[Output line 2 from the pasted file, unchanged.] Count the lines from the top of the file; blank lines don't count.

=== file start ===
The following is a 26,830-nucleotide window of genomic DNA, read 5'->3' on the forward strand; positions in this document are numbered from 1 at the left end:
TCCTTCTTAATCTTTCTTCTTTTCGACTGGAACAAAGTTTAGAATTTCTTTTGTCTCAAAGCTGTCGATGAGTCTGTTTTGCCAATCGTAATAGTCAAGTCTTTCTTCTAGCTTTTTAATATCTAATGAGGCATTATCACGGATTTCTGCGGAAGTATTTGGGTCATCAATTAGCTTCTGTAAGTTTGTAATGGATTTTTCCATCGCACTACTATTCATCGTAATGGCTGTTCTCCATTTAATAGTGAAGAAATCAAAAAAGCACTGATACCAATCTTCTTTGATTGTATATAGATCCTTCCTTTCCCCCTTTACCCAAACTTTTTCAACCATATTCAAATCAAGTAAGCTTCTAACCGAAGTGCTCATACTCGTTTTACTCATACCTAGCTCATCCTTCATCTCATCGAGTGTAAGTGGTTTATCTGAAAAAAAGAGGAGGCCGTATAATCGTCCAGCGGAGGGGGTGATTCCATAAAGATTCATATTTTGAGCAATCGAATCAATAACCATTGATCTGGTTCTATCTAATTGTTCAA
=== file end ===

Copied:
TCCTTCTTAATCTTTCTTCTTTTCGACTGGAACAAAGTTTAGAATTTCTTTTGTCTCAAAGCTGTCGATGAGTCTGTTTTGCCAATCGTAATAGTCAAGTCTTTCTTCTAGCTTTTTAATATCTAATGAGGCATTATCACGGATTTCTGCGGAAGTATTTGGGTCATCAATTAGCTTCTGTAAGTTTGTAATGGATTTTTCCATCGCACTACTATTCATCGTAATGGCTGTTCTCCATTTAATAGTGAAGAAATCAAAAAAGCACTGATACCAATCTTCTTTGATTGTATATAGATCCTTCCTTTCCCCCTTTACCCAAACTTTTTCAACCATATTCAAATCAAGTAAGCTTCTAACCGAAGTGCTCATACTCGTTTTACTCATACCTAGCTCATCCTTCATCTCATCGAGTGTAAGTGGTTTATCTGAAAAAAAGAGGAGGCCGTATAATCGTCCAGCGGAGGGGGTGATTCCATAAAGATTCATATTTTGAGCAATCGAATCAATAACCATTGATCTGGTTCTATCTAATTGTTCAA